However, there was still strong criticism of Russia and Communism, much of it drawn from overseas publications. For instance, the Tablet on 22 April 1942 quoted Britain’s Catholic Times as accepting the Russian alliance as a political and unpalatable fact and aid to Russia as a military necessity, but regretting the hypocrisy of whitewashing ‘one of the greatest aggressors and bloodiest dictatorships in the world.’ Again, on 13 May 1942, extracts from the London Catholic Herald warned admirers of Bolshevism that they were building a huge concentration camp in which they and their children would be imprisoned, in the service of despotism and the machine. ‘We must be opposed to Bolshevism as it is, because Bolshevism as it is is the crown of the post-Reformation errors, as is also Nazism…. Of course, we pay tribute to the courage of the Russian people and… acknowledge the truth that the Bolshevik ideal is more soundly based than some of us had supposed.’103

New Zealand’s government was fairly circumspect in praise of the Russian resistance. On 6 August 1941, Atmore asked Nash, as Acting Prime Minister, to consider sending from the people of New Zealand a message of good will and hearty congratulations to the people of Russia on the magnificently promising fight that they were making. Such a message would be a ‘timely gesture of recognition’ page 599 of the tremendous value of Russia’s sacrifice of lives and resources in its co-operation in the battle for freedom, co-operation which must save the lives of young men of New Zealand, Britain and the Allies generally, and which was saving Britain from heavier bombing. Nash replied that the government associated itself with the Prime Minister and people of Great Britain in appreciating the magnificent fight being made by the Russian armies and would, on an appropriate occasion, send a suitable message.104

Later in the same session J. A. Lee asked the Prime Minister ‘Whether he considers the time is now appropriate for the House to express to the people of the U.S.S.R. its high appreciation of the valiant struggle which the people of Soviet Russia are making against Fascism.’ Lee added that the House of Commons recently had cheered a reference by Churchill to the Russian resistance. Fraser answered that it was proposed to ask the House by appropriate resolution to express appreciation of the part played by all the Allies, including Russia, ‘the people of which are so heroically facing such tremendous odds.’105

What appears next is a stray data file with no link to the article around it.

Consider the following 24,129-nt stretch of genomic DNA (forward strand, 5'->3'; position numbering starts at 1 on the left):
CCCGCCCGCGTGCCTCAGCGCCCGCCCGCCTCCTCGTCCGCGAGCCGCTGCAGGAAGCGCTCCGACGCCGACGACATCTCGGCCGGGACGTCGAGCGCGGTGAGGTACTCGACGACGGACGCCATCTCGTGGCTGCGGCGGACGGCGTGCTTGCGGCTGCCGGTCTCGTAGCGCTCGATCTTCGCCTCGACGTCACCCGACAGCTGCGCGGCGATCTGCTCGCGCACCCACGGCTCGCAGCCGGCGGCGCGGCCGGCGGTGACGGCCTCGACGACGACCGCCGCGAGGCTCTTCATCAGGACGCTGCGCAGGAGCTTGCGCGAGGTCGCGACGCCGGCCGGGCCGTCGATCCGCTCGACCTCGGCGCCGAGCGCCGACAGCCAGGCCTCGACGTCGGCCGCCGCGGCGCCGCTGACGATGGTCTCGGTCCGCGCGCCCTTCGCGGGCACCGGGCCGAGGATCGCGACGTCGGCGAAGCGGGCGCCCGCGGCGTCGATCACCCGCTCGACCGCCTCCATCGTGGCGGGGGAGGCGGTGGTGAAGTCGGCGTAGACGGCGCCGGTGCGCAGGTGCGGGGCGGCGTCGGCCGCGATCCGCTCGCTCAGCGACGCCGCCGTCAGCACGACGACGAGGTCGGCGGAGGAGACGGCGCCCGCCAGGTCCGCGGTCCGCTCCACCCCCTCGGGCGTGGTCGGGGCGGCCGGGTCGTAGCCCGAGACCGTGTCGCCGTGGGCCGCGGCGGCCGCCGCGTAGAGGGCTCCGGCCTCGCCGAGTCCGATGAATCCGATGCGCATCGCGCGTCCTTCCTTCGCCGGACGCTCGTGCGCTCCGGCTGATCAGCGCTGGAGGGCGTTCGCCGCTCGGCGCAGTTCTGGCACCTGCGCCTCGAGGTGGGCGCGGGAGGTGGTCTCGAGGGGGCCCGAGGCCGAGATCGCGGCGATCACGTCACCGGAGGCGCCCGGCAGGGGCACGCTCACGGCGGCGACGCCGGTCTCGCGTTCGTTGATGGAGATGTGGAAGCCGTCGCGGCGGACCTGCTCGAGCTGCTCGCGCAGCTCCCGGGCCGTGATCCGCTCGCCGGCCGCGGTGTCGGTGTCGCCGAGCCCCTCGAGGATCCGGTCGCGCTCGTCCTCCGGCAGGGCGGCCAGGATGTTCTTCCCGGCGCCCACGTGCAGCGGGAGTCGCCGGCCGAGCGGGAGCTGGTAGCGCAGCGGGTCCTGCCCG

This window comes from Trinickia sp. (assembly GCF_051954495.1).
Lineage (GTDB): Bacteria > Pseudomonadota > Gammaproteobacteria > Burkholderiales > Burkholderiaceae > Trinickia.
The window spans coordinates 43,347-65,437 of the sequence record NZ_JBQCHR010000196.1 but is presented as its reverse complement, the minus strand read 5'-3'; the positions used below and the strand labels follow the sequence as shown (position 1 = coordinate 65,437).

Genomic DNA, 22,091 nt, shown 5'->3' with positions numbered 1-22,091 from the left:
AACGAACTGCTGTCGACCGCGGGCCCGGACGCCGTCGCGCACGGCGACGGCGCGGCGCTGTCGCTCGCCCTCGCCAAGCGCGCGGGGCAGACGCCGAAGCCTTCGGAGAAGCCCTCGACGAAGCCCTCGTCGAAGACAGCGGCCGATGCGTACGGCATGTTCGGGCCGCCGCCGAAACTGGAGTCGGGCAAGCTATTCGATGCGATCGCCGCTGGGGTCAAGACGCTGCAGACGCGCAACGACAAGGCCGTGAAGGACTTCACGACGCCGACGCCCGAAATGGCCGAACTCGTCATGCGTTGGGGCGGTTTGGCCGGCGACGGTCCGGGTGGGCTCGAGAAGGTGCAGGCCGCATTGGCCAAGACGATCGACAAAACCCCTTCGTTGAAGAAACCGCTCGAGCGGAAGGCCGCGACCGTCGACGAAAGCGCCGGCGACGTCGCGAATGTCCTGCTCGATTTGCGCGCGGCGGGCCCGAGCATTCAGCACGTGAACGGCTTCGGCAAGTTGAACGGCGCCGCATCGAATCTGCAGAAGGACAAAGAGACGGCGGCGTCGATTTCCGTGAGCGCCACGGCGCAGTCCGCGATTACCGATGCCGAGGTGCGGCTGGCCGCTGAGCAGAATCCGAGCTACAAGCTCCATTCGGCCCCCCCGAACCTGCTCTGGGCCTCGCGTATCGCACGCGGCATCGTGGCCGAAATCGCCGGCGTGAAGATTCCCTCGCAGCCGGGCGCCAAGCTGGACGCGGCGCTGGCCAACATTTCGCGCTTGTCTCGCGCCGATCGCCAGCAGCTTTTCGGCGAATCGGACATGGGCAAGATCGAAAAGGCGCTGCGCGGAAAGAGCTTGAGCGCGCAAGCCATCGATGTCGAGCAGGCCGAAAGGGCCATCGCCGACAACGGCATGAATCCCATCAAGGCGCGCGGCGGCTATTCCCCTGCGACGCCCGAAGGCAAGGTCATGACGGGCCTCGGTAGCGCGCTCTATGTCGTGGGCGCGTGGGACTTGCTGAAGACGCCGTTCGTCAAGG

The sending of such a message is not indexed in the Parliamentary Debates, but on 9 July 1942 Sullivan reminded the House that, on the motion of the Prime Minister, a resolution had been adopted and forwarded to the proper quarter, expressing the appreciation of New Zealand at the magnificent achievements and heroism of the Russian people in the mighty struggle for world freedom.106

As the weeks and months passed, besides day-by-day news from the Russian front and comment thereon, newspapers were sprinkled with information about Russia, some of local origin, some from overseas. In general, Russia’s fighting spirit was highly praised, there was guarded approval of some aspects of its regime and re-appraisal of some past misdeeds. Notably, the 1939 pact with Germany, previously so villainous, was now seen as a device to gain much-needed time and as the result of British suspicions and go-slow policy in negotiating a defence agreement; seizures in Poland and the Baltic states were justifiable defence moves.107 Churchmen, led by Dr Lang, page 600 the Archbishop of Canterbury, found a new spirit of religious toleration in hitherto godless Russia, and elements of effective Christianity in Communism.108 Joseph Davies,109 former American Ambassador in Russia, as quoted in an American periodical, declared that the purges and treason trials of 1937–8, which had horrified the world, had in fact removed potential quislings, the present absence of betrayals proving Stalin’s amazing foresight.110 Articles on Russia’s young fighting generals began to appear from overseas sources.111